Last year, on the 99th anniversary of the Titanic disaster I stayed up half the night to witness a very interesting event on Twitter. At 11:55 p.m. AST on April 14, Nova Scotia Museums began to tweet out the distress signals sent from the Titanic in real time. Many of us stayed up until 2:30 p.m. AST tweeting about it. It was haunting, and eerie and unmistakably emotional. But it was also educational. All of us know about the tragedy, but I had never before seen how hard they worked to try and get help. Knowing what was happening in those last moments and while simultaneously watching those last tweets come in was an experience I will hold for a long time. Very impacting. This was wireless communication in 1912, being shared through wireless communication in 2011, nearly 100 years later. In some ways the method of communication has changed, but the way we communicate has not. And one thing will always remain constant - courage amongst tragedy and despair, and the human capacity to feel empathy and sympathy even 99 years after an event has passed.
Simply watching John Robert prepare the crepe you ordered is worth the price. He pours the buckwheat batter onto the hot griddle with a flourish, carefully folds it to the other side once it is toasted golden then brushes melted butter on top. Which did you choose? The honey garlic sausage and egg? Smoked salmon with caviar? Fruit with both chocolate and Canadian maple syrup, or perhaps the Lobster Newburg?
There is no question, Nova Scotia is the land of festivals and events, especially in the summer. What can we say, we are highly social people and we LOVE to get out and meet our visitors. From our seafood to our music to our seafaring history, you just have to be here to experience it all.
That being said, here are a few, in order of upcoming dates, that stand out due to their uniqueness and their propensity for offering up just plain old good times.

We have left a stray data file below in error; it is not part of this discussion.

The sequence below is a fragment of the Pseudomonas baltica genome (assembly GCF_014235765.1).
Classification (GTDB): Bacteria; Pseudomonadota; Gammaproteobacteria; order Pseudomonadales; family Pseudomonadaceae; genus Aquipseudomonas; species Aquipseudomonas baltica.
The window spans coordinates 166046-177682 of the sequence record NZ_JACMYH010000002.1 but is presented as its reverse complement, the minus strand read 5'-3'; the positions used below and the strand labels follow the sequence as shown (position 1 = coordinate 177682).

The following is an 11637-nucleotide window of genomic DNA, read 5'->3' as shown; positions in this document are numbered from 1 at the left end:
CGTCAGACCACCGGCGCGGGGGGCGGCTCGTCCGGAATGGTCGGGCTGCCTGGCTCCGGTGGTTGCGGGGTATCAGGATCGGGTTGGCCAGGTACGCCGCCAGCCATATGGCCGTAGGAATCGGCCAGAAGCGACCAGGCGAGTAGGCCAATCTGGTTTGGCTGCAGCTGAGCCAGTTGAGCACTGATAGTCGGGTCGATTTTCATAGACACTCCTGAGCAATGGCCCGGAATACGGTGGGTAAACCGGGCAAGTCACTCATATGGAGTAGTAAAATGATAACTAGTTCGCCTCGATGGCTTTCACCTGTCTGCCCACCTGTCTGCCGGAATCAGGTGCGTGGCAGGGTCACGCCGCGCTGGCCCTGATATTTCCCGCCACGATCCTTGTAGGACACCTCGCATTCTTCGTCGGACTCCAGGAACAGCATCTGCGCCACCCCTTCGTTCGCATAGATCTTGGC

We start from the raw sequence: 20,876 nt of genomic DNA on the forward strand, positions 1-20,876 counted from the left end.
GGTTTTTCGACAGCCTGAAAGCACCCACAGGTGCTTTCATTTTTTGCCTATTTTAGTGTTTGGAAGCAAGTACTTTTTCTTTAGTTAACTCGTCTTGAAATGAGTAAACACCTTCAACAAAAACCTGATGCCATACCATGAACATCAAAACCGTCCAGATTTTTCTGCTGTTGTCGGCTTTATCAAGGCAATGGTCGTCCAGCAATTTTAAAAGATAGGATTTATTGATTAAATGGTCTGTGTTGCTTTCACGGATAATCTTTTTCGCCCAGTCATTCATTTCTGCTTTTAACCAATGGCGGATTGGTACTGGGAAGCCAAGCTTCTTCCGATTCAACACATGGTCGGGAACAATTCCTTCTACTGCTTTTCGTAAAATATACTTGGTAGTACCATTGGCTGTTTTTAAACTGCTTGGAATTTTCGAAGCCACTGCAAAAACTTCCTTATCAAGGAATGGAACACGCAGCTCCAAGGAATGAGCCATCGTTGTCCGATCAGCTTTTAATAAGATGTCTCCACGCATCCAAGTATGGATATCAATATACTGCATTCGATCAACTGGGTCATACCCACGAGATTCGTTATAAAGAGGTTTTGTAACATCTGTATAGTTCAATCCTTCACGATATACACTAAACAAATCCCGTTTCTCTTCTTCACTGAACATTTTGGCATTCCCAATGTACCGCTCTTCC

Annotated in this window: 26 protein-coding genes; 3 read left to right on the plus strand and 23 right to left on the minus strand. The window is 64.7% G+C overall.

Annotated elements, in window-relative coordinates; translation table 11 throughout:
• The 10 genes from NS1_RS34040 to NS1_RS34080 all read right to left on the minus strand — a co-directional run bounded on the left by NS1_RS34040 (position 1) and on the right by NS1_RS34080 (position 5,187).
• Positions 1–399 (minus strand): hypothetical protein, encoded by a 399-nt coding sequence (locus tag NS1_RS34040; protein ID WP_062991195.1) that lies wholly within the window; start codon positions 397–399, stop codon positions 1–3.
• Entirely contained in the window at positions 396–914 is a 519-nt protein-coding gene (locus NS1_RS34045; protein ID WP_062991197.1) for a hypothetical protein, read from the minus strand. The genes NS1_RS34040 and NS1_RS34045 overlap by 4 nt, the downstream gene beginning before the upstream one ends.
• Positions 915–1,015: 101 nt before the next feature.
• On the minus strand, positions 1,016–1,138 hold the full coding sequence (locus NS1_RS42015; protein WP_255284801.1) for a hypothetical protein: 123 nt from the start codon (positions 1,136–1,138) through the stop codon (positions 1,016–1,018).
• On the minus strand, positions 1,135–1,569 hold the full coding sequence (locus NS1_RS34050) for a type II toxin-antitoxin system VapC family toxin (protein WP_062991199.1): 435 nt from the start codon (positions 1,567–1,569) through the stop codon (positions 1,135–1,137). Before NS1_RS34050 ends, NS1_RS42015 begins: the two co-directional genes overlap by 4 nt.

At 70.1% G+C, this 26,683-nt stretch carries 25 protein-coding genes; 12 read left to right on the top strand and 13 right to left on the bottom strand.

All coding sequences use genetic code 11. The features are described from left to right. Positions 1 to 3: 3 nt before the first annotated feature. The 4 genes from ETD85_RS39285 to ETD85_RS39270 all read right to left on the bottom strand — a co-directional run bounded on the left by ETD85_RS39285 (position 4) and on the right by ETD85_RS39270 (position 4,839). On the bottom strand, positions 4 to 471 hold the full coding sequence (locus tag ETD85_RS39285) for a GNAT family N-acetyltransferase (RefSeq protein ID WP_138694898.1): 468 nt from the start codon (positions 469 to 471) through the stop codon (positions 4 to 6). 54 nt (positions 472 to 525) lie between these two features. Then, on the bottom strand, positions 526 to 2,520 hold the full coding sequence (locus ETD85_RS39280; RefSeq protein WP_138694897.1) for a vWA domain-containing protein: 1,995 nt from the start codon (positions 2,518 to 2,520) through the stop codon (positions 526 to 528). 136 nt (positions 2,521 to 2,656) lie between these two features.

Just because it's winter doesn't mean you have to stay indoors. The best surfing conditions in Nova Scotia happen at the end of winter and late fall during hurricane season. Combined air and water temperature below 0C, Dave and I headed out to the eastern shore to catch some double-overhead monsters that were rolling in Friday afternoon.
The sight struck fear in those aboard a schooner sailing the Gut of Canso in 1787. One of the crew members cried out 'a shoal a-head.' To their great astonishment the shoal moved off. As it passed athwart the bow of their vessel, the men discovered it to be an enormous sea serpent, four times at least as long as the vessel. Its back was a dark green colour, forming above the water "a number of little hillocks, resembling a chain of hogsheads." Sightings of strange creatures off the coast of Nova Scotia have been documented for hundreds of years and continue to be so. Just ask any lobster fishermen if he's pulled something unusual out of his trap.
As a mother, I know there is nothing I want to hear less than "Mom, I'm bored", especially if there is a whole week off school in which to be bored. As the mom of a 12 year old, I know she would probably like nothing more than to be dropped off at the mall every day. But I still think there is some fun to be had for the kid in all of us. So here are some of my picks for March Break fun in Nova Scotia.
Long distance hiking hasn't been fully developed in the province until a few years ago when a group started the Cape to Cape Footpath.
The Cape to Cape Footpath is approximately 400 kilometres of trail starting at Cape Chignecto and crosses mainland Nova Scotia to Cape George. A community based project, trail segments were established throughout four counties. Trail systems such as Rogart Mountain Trail, Kenomee Trail System and the Gully Lake Wilderness Area are part of this footpath.
I proudly had the kids all ready for school when my wife Sara, in her wisdom, thought to check the cancellations to make sure that there was indeed school that morning.As it turned out it had been cancelled in anticipation of a storm that was forecast for later that day. - On the bright side the kids were all set to tackle the day and with a packed lunch to go!
As Valentine's Day approaches thoughts turn to romance and Nova Scotia is naturally a very romantic place because it is shaped by the sea.
After exploring the Port-Royal habitation last summer, I wanted to learn more about the travel routes that our European settlers built.
I was surprised to learn that most of major roads in the province today follow very closely the originals routes once blazed by the British military, letter carriers & stage coaches.